TL;DR: Recently, I lost a grandparent and a pet. Such reconfigurations are difficult to process.
"The machine is grieving," she said, leaning over his shoulder and squinting at the fast-scrolling screen.
His brow furrowed. "Dumb question: How can a machine grieve?"
"Well," she said, "you see all these queued job retries and threshold alerts. They keep erroring out because the site no longer exists, but the machine hasn't yet accepted that it's gone. So, it keeps reaching out for metrics and trying to initiate function calls."
"Weird metaphor," he said, "but it's obviously chewing up resources and compute cycles. Next dumb question: Have we tried telling the machine that the site is indeed gone?"
She chuckled. "Yeah, first thing we did. It rejected the assertion. When we repeated the input, it flagged one of the incident responders for abuse and blocked their next login. Kind of seemed like we pissed it off."
"Wait," he said, "isn't there just, like, a configuration file you can tweak to take the site out of rotation?"
"Uh huh," she said, "but this orchestration system isn't fully deterministic. It's backed by a learning model. The config files are just a statement of our desired end-state - it's up to the system to figure out how to get there from wherever things are now."
"Whew, yeah, it's been awhile since I was in ops." He blew out some air in a lip trill. "Back in my day, we had a few reconciliation loops, but we mostly had to write the transitions by hand."
She sighed. "So, yeah, now I see the machine is asking for address updates for the missing site. If this follows the Kübler-Ross model, we'll probably see an overall performance dip for awhile, followed by a gradual drop-off of queries to the missing site."
"Kübler-Ross... where have I heard that name before?"
"Elisabeth Kübler-Ross. Stages of grief. We're in bargaining, headed for depression, and then hopefully acceptance."
He turned to look at her. "C'mon. Really?"
"That site was problematic for awhile," she said. "It kept throwing bad sectors and throttling. We never quite figured out why - maybe bad hardware or something environmental? But, the orchestrator spent a lot of time fussing over a scheme of input filters and partition maps to work around the faults. I think it became habitually fond of caring for the site."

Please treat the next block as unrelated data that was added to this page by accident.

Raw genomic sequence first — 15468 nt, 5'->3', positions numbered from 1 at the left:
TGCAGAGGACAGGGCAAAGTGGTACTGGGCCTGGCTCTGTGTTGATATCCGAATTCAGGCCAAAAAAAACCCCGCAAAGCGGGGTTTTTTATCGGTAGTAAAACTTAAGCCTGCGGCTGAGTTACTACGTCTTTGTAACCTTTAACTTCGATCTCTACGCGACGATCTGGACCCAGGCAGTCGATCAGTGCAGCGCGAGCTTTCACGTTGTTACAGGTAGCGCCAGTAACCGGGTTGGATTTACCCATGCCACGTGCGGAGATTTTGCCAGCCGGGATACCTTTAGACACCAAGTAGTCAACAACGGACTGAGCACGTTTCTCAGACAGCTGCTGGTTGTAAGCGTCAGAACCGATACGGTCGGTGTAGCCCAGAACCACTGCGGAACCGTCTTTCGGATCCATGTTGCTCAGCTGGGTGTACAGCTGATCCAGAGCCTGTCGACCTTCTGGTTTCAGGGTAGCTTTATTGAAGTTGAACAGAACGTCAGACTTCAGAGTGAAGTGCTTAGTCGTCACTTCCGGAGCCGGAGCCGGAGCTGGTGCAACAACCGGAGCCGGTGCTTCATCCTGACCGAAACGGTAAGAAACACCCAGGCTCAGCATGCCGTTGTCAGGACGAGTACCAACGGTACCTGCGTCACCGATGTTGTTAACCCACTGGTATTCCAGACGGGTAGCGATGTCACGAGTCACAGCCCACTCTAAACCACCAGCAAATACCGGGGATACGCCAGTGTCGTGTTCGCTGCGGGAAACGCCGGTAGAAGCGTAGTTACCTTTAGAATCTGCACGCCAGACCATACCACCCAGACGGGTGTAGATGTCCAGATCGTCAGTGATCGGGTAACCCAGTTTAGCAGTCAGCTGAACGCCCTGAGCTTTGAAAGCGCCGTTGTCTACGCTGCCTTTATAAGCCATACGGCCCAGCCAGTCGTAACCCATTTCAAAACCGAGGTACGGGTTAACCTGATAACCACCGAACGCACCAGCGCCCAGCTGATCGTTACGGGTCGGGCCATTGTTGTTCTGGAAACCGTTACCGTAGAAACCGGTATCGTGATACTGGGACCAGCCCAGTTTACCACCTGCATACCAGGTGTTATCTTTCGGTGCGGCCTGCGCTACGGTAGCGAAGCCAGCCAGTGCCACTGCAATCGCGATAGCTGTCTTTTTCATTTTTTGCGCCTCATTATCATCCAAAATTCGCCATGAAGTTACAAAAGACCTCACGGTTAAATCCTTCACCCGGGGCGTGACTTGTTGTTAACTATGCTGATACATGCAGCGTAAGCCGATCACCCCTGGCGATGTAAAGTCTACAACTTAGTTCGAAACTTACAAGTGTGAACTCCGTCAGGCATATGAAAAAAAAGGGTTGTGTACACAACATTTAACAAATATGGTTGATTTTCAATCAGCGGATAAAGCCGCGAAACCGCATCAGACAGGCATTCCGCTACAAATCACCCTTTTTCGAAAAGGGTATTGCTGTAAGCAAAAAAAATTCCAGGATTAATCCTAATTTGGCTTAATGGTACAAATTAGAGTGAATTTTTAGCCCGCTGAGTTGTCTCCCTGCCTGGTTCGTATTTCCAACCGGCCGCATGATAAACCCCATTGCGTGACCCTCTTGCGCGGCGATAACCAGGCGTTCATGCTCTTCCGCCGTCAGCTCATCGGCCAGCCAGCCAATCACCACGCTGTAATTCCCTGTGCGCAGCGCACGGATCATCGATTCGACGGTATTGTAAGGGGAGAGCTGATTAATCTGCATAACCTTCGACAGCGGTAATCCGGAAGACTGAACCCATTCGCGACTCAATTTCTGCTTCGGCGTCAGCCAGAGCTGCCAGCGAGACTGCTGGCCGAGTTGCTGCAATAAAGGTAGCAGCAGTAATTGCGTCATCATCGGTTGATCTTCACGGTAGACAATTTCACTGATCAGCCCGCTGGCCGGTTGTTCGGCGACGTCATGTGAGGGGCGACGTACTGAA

"You don't really mean the machine cares, right?"
She shrugged. "We can split linguistic hairs, but I think description fits the behavior. That site figured heavily in the orchestrator's ongoing considerations. Having gone abruptly missing must have been a perturbing signal that led it into this degenerate state."
He nodded. "I think I see where you're going. It's like when folks grieve for a lost pet."
She nodded back. "I'm not sure how the orchestrator got its initial training before we installed it. If the corpus covered human behavior in caring for sick animals, for example, then it could follow a process modelled after that."
He sighed. "I figured, back when I switched into management, that I'd have to help some folks through rough times. But, it never occurred to me that the definition of 'folks' might expand to include pieces of data center infrastructure."
She laughed. "Well, there's a reason I double-majored in compsci and psychology."
"So, if the machine is grieving, there's not much we can do to speed this up, right?"
"Not much, no. I'm thinking we need to let it resolve on its own. If you look at the logs now, you can see it's reviewing a bunch of archived metrics and analyzing trends. I think it's trying to figure out what it did wrong. That sounds like the tail end of bargaining."
He squinted at the logs again. "And there it goes starting to garbage collect a bunch of stale relays tagged for the missing site. Oof, and there's the overall performance dip you predicted. You think we can call this depression?"
She shrugged. "If I had to guess, yeah. The bad news is that latency and throughput are going to crap out for awhile. But, if it continues to follow the grief model, it should start to improve later today or tomorrow. We just have to give it space and time. We can probably pull in a few spare racks to compensate."
He nodded. "I kind of wish I could tell the machine it did everything right."
"Maybe that'll come in the next model revision."